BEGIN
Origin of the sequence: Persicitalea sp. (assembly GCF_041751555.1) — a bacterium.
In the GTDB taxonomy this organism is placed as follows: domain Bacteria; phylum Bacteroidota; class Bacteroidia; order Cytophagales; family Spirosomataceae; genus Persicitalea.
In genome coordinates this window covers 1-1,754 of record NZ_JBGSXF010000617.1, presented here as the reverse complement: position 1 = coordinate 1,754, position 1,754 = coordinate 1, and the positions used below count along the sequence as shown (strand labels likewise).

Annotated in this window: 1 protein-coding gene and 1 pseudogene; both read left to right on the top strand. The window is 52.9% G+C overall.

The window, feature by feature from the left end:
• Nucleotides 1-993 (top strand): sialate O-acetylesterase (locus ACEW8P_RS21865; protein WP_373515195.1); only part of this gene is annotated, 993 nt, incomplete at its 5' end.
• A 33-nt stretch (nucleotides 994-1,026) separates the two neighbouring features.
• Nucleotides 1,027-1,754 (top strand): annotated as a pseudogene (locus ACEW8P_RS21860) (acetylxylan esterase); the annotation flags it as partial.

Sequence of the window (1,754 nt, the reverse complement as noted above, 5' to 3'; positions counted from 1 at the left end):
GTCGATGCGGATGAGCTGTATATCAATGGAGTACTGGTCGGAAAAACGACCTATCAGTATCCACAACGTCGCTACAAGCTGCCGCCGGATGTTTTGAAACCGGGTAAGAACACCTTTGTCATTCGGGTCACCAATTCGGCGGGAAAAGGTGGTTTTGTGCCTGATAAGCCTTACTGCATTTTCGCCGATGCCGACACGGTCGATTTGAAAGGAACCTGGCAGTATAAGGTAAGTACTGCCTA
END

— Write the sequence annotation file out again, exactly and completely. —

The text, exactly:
Origin of the sequence: Persicitalea sp. (assembly GCF_041751555.1) — a bacterium.
In the GTDB taxonomy this organism is placed as follows: domain Bacteria; phylum Bacteroidota; class Bacteroidia; order Cytophagales; family Spirosomataceae; genus Persicitalea.
In genome coordinates this window covers 1-1,754 of record NZ_JBGSXF010000617.1, presented here as the reverse complement: position 1 = coordinate 1,754, position 1,754 = coordinate 1, and the positions used below count along the sequence as shown (strand labels likewise).

Annotated in this window: 1 protein-coding gene and 1 pseudogene; both read left to right on the top strand. The window is 52.9% G+C overall.

The window, feature by feature from the left end:
• Nucleotides 1-993 (top strand): sialate O-acetylesterase (locus ACEW8P_RS21865; protein WP_373515195.1); only part of this gene is annotated, 993 nt, incomplete at its 5' end.
• A 33-nt stretch (nucleotides 994-1,026) separates the two neighbouring features.
• Nucleotides 1,027-1,754 (top strand): annotated as a pseudogene (locus ACEW8P_RS21860) (acetylxylan esterase); the annotation flags it as partial.

Sequence of the window (1,754 nt, the reverse complement as noted above, 5' to 3'; positions counted from 1 at the left end):
GTCGATGCGGATGAGCTGTATATCAATGGAGTACTGGTCGGAAAAACGACCTATCAGTATCCACAACGTCGCTACAAGCTGCCGCCGGATGTTTTGAAACCGGGTAAGAACACCTTTGTCATTCGGGTCACCAATTCGGCGGGAAAAGGTGGTTTTGTGCCTGATAAGCCTTACTGCATTTTCGCCGATGCCGACACGGTCGATTTGAAAGGAACCTGGCAGTATAAGGTAAGTACTGCCTA